Proactive lake and pond management techniques, including aeration, can help prolong the lifespan of a community stormwater pond and improve the beauty of the surrounding ecosystem.

While a stormwater pond can be a beautiful asset to a community, it also has specific engineered and environmental purposes. First, it is used to slow down and dissipate the energy of the flowing water from rainstorms, which picks up speed and energy as it passes over a community’s impervious surfaces such as roofs, streets, driveways and sidewalks. If the water doesn’t get slowed down by a stormwater pond, it can create erosion problems or flooding downstream. Second, a stormwater pond is used to collect pollutants and sediments in order to prevent them from being deposited elsewhere. Sediment, grass clippings, leaves, fertilizer, pollutants and other organic matter will all be collected and accumulate in the pond over time. At some point in a stormwater pond’s lifetime, the sediment accumulation will become too great and dredging will be required to remove several feet of sediment and restore the lifespan of the pond.

It can take years for a community to properly budget for a much-needed dredging project. As a result, I’m frequently asked to identify the exact timeframe dredging should take place, but I often struggle to give a short answer. Each community is different and each has its own unique goals and variables to consider. In some cases, the decision to dredge comes in attempt to revive the aesthetics of a stormwater pond. Other times, dredging occurs as a result of municipal enforcement. In general, dredging is recommended every 20 years to help ensure a stormwater pond is functioning properly. But with proper proactive pond management techniques, it is possible to prolong the need for dredging to every 30 years or more, providing significantly more time to budget and prepare for the expense.

Hydro-raking can be a less invasive and more cost efficient alternate to traditional dredging, which is often times one of the most expensive projects a community will ever face.

There are several things a community can do to take control of its stormwater pond and budget, starting with data collection. Inspecting and collecting data about a pond is the best way to anticipate potential problems that can shorten the lifespan of the waterbody. A stormwater inspection will look at the engineered structures within the watershed to check for failures or damages that can cause erosion and accelerated sedimentation in a pond. Problems found during an inspection might include a cracked inlet pipe, woody vegetation along the dam embankment or a clog in the outlet structure. Most failures found within stormwater ponds can be identified early when problems are manageable; this helps to keep repair costs to a minimum and helps extend the working life of the waterbody.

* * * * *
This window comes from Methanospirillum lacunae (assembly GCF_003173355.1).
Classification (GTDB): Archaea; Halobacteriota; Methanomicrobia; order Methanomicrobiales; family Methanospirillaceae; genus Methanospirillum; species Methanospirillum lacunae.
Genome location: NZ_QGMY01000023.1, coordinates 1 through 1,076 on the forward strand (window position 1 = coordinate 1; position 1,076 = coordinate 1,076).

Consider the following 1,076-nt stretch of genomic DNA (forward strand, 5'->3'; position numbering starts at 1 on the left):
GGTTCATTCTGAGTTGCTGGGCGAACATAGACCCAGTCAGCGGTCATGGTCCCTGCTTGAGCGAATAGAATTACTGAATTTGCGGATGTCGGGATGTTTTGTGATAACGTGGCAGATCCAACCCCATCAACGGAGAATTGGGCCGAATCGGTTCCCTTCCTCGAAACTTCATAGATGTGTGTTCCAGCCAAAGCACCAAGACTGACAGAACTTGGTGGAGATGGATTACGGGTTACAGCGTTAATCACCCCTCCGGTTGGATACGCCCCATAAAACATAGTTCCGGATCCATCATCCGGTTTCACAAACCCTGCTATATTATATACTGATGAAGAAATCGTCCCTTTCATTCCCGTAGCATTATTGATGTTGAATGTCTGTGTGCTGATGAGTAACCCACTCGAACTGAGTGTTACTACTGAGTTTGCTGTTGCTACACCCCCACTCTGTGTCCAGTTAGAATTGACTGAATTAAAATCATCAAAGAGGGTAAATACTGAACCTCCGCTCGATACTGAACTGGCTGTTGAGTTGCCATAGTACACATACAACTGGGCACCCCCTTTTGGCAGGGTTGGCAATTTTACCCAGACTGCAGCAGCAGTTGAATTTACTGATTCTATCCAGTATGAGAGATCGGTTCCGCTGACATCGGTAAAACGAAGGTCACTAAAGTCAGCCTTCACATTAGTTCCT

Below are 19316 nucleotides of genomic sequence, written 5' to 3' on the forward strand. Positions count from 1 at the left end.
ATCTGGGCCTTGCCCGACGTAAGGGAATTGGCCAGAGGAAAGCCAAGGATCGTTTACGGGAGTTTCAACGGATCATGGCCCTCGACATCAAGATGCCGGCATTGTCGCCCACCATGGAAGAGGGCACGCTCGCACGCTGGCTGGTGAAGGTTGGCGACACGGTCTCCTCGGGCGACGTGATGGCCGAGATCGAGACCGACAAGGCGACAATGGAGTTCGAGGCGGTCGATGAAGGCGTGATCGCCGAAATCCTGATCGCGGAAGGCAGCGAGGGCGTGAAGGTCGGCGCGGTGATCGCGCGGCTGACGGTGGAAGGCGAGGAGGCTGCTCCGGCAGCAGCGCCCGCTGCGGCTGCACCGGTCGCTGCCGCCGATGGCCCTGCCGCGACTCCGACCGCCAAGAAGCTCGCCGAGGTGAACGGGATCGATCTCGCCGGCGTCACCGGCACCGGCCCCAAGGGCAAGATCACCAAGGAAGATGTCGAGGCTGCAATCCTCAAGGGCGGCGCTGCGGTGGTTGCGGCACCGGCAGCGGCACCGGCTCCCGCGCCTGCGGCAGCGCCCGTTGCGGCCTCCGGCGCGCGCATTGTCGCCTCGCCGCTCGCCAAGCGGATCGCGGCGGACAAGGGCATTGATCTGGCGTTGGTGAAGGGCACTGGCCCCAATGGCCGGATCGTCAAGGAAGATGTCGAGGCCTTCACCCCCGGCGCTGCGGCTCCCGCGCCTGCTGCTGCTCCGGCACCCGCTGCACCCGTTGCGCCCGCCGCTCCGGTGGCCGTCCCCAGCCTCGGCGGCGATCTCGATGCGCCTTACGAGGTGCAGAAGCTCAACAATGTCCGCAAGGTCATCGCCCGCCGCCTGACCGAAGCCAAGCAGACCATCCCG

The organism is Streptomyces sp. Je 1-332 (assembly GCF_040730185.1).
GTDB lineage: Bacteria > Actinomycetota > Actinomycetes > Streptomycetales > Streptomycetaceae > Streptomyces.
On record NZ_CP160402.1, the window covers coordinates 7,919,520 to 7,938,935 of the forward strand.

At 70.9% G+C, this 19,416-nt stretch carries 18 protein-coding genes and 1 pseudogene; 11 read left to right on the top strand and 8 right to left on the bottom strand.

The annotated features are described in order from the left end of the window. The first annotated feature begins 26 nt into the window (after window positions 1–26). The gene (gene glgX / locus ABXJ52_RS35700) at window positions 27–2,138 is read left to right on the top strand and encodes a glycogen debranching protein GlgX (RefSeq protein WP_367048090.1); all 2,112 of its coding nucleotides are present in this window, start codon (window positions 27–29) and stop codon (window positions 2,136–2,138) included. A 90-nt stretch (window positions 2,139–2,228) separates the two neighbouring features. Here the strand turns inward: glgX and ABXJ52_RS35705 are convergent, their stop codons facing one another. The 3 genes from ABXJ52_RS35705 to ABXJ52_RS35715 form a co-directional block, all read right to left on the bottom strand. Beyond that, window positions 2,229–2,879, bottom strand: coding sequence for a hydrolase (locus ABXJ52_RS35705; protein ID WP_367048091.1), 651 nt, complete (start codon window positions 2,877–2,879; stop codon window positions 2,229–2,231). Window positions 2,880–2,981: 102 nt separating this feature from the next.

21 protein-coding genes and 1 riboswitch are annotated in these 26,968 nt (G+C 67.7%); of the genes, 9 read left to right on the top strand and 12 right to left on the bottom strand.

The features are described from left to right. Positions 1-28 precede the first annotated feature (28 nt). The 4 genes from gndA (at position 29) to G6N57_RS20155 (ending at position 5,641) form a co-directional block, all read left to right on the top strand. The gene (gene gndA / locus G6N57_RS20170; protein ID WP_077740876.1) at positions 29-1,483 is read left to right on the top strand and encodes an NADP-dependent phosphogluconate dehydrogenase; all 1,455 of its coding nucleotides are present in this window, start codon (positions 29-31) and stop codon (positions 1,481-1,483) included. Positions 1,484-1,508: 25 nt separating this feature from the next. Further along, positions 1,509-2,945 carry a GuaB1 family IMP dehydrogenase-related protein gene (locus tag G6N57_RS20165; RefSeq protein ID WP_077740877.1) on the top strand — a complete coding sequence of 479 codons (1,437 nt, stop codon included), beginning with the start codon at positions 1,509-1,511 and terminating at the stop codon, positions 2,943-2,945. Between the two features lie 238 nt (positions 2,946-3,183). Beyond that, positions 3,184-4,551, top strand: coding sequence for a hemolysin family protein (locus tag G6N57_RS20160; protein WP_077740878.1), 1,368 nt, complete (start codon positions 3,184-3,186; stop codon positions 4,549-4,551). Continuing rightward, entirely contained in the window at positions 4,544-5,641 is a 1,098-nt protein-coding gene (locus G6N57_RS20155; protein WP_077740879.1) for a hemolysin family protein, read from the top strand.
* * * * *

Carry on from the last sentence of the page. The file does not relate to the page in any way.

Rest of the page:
In addition to a stormwater pond inspection, which helps identify problems outside of a pond, a bathymetric study will provide a detailed internal map of the pond. During the bathymetry process, GPS lake mapping technology is used to plot the surface of a lake or pond. Each specific GPS point is associated with a particular water depth. After thousands of surface points with corresponding depth information are collected, the data is compiled to create a three-dimensional map of the pond bottom. This map can be used to identify the total water volume and the amount of accumulated sediment, and can help pinpoint problem areas where accumulated sediment has been deposited.

Mapping a stormwater pond every few years allows a community to track the sedimentation rate and more effectively determines when dredging may eventually need to happen. Oftentimes, bathymetry data can be compared to “as-built” stormwater plans to see how the pond has changed since construction. Sometimes the sedimentation problem is due to organic material, including leaf litter or excessive aquatic plant growth that has accumulated material in the pond. These areas can be physically dug out from the shore and localized to where the problem occurred.

Professional stormwater pond inspections should be performed on a regular basis to ensure that the structure functions efficiently. When left unmanaged, broken pipes and clogged drains can become a hazard to wildlife and the surrounding community

To help prolong the need for dredging, hydro-raking may be an effective solution for removing organic material. A hydro-rake is a floating machine that can rake out organic material down to depths of 8-12 feet. Removing built up organic material can help reduce nutrient sources and add depth to a pond, which can help create an environment less likely to grow unwanted algae and aquatic weeds. While a full-scale dredging operation will require draining a stormwater pond of all the water, disturbing ecology of the organisms living in and around the pond, hydro-raking will give a community the chance to remove material with minimal disturbance to the ecosystem and prolong the time before dredging becomes a necessity.

From the moment a stormwater pond is created it begins to die, but a highly trained lake and pond professional can help identify proactive and individualized management strategies to reduce the waterbody’s rate of aging, including nutrient remediation, aeration, buffer management, water quality monitoring and more. Just as a car requires regular maintenance to ensure it operates effectively, proactive maintenance will go a long way in ensuring a stormwater pond performs as intended. By understanding the functions of a stormwater pond and using data to fix problems when they are small, a community can cut costs, utilize the full potential of its stormwater pond and spend more time budgeting for the future.